As the media report on American nursing homes plagued by COVID-19, one important fact has been largely ignored or underplayed: Not all residents are elderly. Thousands are adults under the age of 65 who have physical and/or intellectual disabilities.
In late April, the Kaiser Family Foundation reported more than 10,000 reported deaths from COVID-19 in long-term care facilities in just the 23 states that publicly report this information. Missing was the number of residents under 65 with disabilities who were among the dead.
An underlying question is why people with disabilities are living in nursing homes, assisted living facilities and state hospitals. Before this health crisis, they faced waiting lists to get support in their own homes and struggled to access government benefits. As Time Magazine reported, “But amid a global pandemic, those challenges are heightened—and so far, lawmakers have mostly ignored their calls for help,” such as increasing Medicaid funding for at-home care.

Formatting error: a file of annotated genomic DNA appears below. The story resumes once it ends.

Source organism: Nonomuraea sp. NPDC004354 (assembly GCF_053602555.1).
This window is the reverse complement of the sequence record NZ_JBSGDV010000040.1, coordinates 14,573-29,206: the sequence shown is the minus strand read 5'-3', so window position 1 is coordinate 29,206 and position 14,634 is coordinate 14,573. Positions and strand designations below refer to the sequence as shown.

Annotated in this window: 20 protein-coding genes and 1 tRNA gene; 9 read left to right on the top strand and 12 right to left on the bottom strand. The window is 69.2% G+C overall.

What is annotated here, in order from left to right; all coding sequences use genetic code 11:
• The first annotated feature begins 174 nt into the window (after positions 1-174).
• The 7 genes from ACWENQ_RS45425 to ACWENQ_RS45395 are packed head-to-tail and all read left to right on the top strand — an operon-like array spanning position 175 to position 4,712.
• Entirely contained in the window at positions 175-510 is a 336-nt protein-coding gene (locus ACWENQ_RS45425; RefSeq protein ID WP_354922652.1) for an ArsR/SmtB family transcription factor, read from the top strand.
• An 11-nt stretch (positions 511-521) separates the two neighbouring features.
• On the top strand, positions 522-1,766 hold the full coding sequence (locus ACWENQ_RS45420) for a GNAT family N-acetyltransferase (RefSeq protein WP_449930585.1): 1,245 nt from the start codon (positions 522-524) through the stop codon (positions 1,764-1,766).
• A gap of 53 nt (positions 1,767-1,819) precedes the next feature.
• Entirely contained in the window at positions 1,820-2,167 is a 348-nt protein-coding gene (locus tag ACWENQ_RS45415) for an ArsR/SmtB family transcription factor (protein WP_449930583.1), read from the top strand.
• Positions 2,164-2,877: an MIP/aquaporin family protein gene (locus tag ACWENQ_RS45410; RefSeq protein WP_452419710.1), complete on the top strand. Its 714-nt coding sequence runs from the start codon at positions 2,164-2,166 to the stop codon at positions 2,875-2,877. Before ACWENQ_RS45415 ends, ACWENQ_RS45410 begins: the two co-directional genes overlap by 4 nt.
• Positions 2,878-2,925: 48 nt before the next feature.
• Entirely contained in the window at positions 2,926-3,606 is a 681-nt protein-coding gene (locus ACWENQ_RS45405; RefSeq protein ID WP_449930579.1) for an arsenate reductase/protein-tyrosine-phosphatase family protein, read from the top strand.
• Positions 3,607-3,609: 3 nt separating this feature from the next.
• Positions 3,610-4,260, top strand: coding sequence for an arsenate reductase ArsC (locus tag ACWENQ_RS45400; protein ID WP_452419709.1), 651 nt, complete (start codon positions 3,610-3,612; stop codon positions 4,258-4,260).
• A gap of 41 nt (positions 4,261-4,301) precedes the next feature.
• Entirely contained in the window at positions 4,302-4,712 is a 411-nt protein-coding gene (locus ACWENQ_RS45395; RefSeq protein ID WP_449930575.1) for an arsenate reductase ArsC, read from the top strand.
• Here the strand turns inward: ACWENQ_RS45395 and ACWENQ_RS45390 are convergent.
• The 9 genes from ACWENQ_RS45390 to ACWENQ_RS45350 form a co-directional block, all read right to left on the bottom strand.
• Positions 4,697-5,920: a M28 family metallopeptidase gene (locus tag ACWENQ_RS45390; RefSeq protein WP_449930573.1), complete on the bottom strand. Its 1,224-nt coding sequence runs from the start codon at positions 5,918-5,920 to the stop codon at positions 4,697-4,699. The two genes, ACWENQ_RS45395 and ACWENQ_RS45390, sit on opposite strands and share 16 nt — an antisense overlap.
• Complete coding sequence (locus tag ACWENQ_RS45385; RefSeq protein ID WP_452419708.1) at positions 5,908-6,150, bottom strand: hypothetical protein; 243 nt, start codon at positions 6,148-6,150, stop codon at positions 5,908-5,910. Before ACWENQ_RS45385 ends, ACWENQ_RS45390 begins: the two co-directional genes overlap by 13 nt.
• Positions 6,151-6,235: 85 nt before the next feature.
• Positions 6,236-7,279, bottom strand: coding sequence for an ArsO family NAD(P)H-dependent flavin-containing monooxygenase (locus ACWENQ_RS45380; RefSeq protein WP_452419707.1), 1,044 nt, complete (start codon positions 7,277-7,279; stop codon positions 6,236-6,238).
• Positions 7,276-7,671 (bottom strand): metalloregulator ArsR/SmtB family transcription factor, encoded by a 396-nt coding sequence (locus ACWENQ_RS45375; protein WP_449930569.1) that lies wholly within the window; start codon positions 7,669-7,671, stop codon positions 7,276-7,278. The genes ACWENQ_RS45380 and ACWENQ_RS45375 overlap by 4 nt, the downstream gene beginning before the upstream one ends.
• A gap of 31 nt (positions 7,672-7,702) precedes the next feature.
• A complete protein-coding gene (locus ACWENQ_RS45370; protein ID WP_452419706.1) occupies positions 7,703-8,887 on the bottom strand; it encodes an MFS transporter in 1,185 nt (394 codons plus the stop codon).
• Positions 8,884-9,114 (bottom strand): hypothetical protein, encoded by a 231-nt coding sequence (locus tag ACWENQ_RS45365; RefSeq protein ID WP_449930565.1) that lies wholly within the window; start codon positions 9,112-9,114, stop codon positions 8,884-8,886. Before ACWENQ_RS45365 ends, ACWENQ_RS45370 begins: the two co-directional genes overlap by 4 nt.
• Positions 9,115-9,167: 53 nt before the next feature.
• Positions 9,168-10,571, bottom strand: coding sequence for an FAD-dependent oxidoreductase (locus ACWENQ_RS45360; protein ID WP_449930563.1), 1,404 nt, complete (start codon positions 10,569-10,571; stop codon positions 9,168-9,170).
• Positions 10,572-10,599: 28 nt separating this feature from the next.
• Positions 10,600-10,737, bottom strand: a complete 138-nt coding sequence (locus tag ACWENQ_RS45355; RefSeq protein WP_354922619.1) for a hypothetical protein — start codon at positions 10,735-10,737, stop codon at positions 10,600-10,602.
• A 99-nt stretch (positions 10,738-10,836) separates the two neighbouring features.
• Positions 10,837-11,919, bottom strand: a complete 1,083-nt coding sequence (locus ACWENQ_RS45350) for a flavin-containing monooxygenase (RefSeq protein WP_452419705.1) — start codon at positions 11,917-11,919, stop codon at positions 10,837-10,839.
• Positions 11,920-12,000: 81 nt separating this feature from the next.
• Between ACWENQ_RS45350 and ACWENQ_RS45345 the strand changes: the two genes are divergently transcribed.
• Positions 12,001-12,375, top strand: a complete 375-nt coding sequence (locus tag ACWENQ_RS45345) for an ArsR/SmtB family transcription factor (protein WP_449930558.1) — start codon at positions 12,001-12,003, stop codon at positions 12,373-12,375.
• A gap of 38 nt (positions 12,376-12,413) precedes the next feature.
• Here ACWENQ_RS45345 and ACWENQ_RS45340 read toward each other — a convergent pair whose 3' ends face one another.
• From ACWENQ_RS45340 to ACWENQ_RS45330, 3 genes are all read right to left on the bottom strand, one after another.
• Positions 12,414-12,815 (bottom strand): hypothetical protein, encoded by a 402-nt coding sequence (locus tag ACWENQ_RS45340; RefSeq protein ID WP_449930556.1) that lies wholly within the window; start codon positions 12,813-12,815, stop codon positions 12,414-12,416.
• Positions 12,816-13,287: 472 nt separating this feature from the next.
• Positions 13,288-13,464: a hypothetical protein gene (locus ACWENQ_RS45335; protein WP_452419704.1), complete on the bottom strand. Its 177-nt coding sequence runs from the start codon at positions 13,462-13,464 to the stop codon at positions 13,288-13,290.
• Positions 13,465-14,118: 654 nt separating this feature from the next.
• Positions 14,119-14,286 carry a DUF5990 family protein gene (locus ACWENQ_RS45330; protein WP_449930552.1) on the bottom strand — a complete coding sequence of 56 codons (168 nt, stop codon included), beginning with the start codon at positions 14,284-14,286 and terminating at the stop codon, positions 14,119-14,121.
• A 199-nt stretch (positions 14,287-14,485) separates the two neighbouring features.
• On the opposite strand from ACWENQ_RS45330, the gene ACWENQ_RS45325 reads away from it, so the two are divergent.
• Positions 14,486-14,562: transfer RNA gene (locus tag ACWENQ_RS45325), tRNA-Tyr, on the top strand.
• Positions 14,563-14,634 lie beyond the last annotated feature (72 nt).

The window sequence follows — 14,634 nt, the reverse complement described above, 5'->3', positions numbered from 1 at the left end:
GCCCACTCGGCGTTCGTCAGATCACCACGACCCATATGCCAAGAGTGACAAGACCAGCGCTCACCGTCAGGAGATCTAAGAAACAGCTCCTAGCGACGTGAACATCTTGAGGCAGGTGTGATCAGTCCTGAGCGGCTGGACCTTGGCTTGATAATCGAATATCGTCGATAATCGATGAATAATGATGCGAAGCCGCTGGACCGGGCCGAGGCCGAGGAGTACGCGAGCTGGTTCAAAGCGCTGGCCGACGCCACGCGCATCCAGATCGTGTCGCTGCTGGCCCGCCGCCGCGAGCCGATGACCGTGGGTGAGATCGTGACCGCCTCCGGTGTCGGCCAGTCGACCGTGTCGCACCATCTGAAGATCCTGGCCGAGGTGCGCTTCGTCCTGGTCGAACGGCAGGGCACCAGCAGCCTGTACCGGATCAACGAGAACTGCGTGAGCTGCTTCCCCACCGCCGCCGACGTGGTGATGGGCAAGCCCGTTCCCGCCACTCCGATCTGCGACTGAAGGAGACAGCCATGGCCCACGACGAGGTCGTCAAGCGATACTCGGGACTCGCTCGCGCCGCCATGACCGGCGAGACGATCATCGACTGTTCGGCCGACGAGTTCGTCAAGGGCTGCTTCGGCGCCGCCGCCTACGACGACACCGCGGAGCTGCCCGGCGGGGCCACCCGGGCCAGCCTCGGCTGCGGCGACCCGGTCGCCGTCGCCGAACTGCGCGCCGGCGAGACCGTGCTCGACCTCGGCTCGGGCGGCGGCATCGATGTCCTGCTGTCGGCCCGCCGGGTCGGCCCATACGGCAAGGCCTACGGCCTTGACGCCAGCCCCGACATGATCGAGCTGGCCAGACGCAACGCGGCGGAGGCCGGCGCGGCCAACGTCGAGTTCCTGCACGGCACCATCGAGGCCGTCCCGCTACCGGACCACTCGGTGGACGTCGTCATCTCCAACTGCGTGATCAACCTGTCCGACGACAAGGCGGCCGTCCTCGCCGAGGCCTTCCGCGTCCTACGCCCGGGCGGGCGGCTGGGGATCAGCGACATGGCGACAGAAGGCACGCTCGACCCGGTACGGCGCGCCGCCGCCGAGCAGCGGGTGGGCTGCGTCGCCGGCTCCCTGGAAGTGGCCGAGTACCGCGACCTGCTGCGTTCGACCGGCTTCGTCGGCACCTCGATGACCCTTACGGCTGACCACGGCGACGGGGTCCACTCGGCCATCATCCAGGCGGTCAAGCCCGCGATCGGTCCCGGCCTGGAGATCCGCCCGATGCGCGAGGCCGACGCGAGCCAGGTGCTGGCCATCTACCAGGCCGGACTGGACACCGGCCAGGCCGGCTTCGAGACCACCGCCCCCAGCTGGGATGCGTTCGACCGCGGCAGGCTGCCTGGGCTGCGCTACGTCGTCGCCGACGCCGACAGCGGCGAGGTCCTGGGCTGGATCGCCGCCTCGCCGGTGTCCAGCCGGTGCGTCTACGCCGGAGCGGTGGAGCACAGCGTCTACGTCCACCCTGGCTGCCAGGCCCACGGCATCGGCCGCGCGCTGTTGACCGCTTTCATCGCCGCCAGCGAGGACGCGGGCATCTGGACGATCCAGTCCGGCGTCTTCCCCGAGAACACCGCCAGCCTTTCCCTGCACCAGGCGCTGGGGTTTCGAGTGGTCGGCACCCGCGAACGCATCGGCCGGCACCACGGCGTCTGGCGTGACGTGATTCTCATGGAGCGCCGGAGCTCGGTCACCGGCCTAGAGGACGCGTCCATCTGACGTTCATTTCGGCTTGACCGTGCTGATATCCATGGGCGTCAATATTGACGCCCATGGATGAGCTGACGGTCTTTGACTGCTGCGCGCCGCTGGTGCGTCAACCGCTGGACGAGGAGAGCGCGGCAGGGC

“We have an institutional bias in this country,” Kelly Buckland, executive director of the National Council on Independent Living, told the Los Angeles Times. “The bias is that if you become disabled or old, you need to go someplace else. You need to go to an institution.”
A breeding ground for COVID-19 is the last place anyone wants to be, but why so many people with intellectual and physical disabilities have little or no choice in the matter is a critical story for this moment in history.
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By Susan LoTempio, board member, National Center on Disability and Journalism